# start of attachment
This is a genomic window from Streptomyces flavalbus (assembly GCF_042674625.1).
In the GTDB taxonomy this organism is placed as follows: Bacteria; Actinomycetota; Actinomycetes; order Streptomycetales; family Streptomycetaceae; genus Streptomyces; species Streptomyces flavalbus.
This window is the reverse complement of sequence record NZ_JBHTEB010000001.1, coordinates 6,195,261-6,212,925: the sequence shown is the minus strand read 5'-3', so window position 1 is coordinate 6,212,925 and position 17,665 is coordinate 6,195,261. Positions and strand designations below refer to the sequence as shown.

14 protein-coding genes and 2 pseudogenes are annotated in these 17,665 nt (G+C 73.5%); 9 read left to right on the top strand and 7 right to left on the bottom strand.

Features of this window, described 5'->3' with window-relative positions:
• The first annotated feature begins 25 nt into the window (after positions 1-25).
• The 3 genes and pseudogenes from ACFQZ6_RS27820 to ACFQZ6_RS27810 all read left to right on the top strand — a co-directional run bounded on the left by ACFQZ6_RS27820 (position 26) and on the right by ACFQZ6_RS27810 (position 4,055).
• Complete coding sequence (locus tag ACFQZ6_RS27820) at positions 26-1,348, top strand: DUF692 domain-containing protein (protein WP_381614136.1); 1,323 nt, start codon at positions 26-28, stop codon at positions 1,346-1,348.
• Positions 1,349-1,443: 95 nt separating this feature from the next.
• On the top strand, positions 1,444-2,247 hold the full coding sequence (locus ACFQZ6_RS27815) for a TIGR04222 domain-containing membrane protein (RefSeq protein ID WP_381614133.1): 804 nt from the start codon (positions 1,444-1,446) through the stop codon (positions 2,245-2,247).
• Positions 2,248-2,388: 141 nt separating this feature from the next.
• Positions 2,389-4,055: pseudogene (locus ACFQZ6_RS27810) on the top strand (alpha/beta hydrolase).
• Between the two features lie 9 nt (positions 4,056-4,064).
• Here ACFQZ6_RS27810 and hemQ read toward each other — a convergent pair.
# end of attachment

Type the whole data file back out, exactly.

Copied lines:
This is a genomic window from Streptomyces flavalbus (assembly GCF_042674625.1).
In the GTDB taxonomy this organism is placed as follows: Bacteria; Actinomycetota; Actinomycetes; order Streptomycetales; family Streptomycetaceae; genus Streptomyces; species Streptomyces flavalbus.
This window is the reverse complement of sequence record NZ_JBHTEB010000001.1, coordinates 6,195,261-6,212,925: the sequence shown is the minus strand read 5'-3', so window position 1 is coordinate 6,212,925 and position 17,665 is coordinate 6,195,261. Positions and strand designations below refer to the sequence as shown.

14 protein-coding genes and 2 pseudogenes are annotated in these 17,665 nt (G+C 73.5%); 9 read left to right on the top strand and 7 right to left on the bottom strand.

Features of this window, described 5'->3' with window-relative positions:
• The first annotated feature begins 25 nt into the window (after positions 1-25).
• The 3 genes and pseudogenes from ACFQZ6_RS27820 to ACFQZ6_RS27810 all read left to right on the top strand — a co-directional run bounded on the left by ACFQZ6_RS27820 (position 26) and on the right by ACFQZ6_RS27810 (position 4,055).
• Complete coding sequence (locus tag ACFQZ6_RS27820) at positions 26-1,348, top strand: DUF692 domain-containing protein (protein WP_381614136.1); 1,323 nt, start codon at positions 26-28, stop codon at positions 1,346-1,348.
• Positions 1,349-1,443: 95 nt separating this feature from the next.
• On the top strand, positions 1,444-2,247 hold the full coding sequence (locus ACFQZ6_RS27815) for a TIGR04222 domain-containing membrane protein (RefSeq protein ID WP_381614133.1): 804 nt from the start codon (positions 1,444-1,446) through the stop codon (positions 2,245-2,247).
• Positions 2,248-2,388: 141 nt separating this feature from the next.
• Positions 2,389-4,055: pseudogene (locus ACFQZ6_RS27810) on the top strand (alpha/beta hydrolase).
• Between the two features lie 9 nt (positions 4,056-4,064).
• Here ACFQZ6_RS27810 and hemQ read toward each other — a convergent pair.